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Jails are a really neat feature of FreeBSD that allow a certain amount of virtualization, without requiring expensive emulation. I seem to have worked out a rather sleek configuration, but it took awhile and concise how-to type of documentation is lacking, so here's what I do.

Jail Caveats

Normally, a jail has additional security restrictions that do not apply to a typical host or VM. A hardware host or VM configures its own IP, but a jail is restricted to the IP given by the parent host. This means jails typically have tighter network security than VMs or rented hardware. However to enforce this, jails are not allowed to raw sockets or BPF by default, since those allow spoofing and sniffing traffic.

  • `freebsd-update upgrade` is currently broken in jails, because it looks at `uname -r` instead of `freebsd-version`. This is particularly problematic because you must upgrade the host first, and reboot during that upgrade, or risk compatibility problems between the new userland and old kernel. Strangely, this has been broken for a long time, and there is mailing list discussion about it, but no motion to fix it in spite of the triviality. The suggested work around is to specify a variable to the uname command (see man uname). Try:
UNAME_r=`freebsd-version` freebsd-update upgrade -r 10.3
  • To ping from inside a jail, you need to allow raw sockets. This allows the jail to circumvent the normal restrictions for jailed network IO.
  • To tcpdump (even on lo) or run dhcpd inside a jail, you need to expose /dev/bpf*. This allows the jail to circumvent the normal restrictions for jailed network IO.
  • To run VirtualBox inside a jail, you need to expose /dev/vbox*. This is may not be considered secure; I'm not sure.
  • If you need System V IPC facilities in a jail, you need to set allow.sysvipc. For example, PostgreSQL requires this. These IPCs are currently shared, so if you run more than one PostgreSQL server in jails, each must run under a unique UID, even across jails. Obviously this implies insecure trust between jails. I suspect that this will change eventually.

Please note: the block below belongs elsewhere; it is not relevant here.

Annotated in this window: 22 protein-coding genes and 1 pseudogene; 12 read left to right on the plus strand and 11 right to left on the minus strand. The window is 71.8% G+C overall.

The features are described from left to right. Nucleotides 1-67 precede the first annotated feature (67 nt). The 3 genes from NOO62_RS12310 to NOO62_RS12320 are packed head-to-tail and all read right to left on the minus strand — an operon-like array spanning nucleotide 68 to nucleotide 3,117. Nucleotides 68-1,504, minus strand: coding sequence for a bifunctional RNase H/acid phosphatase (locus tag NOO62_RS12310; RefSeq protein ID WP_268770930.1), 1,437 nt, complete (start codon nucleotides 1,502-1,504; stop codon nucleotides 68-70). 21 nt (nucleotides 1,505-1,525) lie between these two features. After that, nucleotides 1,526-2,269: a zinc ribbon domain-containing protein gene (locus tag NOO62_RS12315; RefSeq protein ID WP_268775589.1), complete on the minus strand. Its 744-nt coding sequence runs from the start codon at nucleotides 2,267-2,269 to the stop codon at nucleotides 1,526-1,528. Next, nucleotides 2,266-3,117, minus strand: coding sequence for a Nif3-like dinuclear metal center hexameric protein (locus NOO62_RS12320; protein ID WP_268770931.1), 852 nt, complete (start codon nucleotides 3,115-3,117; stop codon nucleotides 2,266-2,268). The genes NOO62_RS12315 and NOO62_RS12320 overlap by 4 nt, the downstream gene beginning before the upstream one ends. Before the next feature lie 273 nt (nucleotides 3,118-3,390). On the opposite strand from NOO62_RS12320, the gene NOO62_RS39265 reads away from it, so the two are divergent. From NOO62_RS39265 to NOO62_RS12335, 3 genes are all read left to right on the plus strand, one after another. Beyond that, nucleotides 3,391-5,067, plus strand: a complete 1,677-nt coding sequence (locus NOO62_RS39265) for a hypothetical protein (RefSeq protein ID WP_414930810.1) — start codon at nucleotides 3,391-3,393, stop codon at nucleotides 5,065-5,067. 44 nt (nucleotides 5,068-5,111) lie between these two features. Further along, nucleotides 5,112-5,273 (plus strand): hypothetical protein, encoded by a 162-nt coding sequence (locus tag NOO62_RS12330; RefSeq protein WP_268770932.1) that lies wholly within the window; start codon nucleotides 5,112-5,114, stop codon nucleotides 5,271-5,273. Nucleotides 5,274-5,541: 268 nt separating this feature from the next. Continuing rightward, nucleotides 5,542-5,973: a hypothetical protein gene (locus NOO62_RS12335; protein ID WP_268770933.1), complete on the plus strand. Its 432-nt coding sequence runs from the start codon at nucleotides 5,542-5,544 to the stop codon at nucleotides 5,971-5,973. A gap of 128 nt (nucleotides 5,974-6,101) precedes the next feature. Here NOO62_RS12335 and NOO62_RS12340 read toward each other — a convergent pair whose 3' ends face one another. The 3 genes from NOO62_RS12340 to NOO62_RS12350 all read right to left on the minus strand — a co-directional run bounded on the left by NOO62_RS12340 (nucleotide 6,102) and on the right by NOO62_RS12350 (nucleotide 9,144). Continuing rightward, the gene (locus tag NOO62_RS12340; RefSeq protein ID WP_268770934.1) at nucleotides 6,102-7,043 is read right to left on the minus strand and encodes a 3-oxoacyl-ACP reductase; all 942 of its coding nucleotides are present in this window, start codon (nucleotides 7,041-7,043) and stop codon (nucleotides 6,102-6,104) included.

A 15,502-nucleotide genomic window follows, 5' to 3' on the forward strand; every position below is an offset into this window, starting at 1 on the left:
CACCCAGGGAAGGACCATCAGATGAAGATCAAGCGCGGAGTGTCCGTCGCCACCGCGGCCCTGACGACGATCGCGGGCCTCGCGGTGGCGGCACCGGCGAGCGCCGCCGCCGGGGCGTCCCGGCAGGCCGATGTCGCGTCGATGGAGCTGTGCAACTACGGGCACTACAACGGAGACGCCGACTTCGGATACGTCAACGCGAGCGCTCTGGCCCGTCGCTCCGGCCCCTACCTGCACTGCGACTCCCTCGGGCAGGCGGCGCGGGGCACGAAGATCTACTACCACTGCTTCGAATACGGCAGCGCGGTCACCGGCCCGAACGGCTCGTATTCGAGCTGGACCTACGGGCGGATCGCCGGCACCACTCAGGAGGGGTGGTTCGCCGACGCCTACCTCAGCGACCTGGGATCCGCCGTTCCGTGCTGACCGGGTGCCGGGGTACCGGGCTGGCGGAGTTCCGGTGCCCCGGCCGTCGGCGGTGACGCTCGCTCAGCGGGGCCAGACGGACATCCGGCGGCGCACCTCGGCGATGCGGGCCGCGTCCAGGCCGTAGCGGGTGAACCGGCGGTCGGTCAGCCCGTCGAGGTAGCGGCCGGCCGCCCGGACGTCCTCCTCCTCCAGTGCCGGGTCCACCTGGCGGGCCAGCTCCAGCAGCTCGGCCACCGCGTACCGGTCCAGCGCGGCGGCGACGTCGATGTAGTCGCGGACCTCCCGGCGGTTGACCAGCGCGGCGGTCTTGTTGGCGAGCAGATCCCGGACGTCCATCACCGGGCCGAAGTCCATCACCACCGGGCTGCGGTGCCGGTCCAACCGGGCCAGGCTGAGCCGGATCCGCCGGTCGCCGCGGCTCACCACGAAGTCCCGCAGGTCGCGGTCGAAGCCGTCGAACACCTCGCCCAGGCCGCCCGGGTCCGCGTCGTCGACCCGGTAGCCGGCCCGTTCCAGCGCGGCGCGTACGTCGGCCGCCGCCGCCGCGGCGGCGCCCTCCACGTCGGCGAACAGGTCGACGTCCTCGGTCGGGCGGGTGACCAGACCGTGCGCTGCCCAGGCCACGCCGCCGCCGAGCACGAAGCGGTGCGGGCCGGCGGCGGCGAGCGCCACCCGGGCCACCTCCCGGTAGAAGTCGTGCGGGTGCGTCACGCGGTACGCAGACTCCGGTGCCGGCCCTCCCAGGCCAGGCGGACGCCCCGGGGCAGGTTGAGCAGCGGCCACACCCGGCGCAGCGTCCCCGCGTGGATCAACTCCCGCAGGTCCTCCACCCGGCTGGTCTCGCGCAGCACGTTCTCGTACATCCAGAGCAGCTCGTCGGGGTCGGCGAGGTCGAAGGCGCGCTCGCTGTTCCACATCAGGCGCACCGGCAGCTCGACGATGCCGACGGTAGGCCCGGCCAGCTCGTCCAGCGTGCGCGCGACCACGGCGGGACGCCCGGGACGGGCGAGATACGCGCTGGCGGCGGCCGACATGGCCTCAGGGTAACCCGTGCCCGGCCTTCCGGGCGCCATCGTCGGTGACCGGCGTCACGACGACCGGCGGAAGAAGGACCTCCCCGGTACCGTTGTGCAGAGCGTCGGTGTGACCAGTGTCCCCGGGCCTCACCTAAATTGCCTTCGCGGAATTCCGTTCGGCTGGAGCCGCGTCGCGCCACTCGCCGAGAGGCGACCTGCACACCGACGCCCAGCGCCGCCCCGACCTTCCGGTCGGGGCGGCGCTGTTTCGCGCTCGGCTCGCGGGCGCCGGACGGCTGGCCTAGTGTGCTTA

• Lots of packages (like bash) want fdescfs on /dev/fd, so you probably want this. But the built-in feature to mount /dev happens after other mounts, so mounting /dev/fd will fail because the mountpoint won't yet exist. The solution is, you must set mount.nodevfs and list /dev explicitly. I guess this is because the jail's root directory must be mounted before /dev, and the logic to sort out the correct order was too complicated. Perhaps this will be improved some day.

Host configuration

Each jail needs a unique IP and hostname. Typically one would assign aliases with ifconfig on the main NIC, but you can also assign private IPs on lo0 and NAT them with PF. Each also needs a unique root directory. I suggest creating all the jail roots patterned after the hostname, for example, /j/$hostname. This simplifies jail.conf. Set jail_enable=YES in /etc/rc.conf.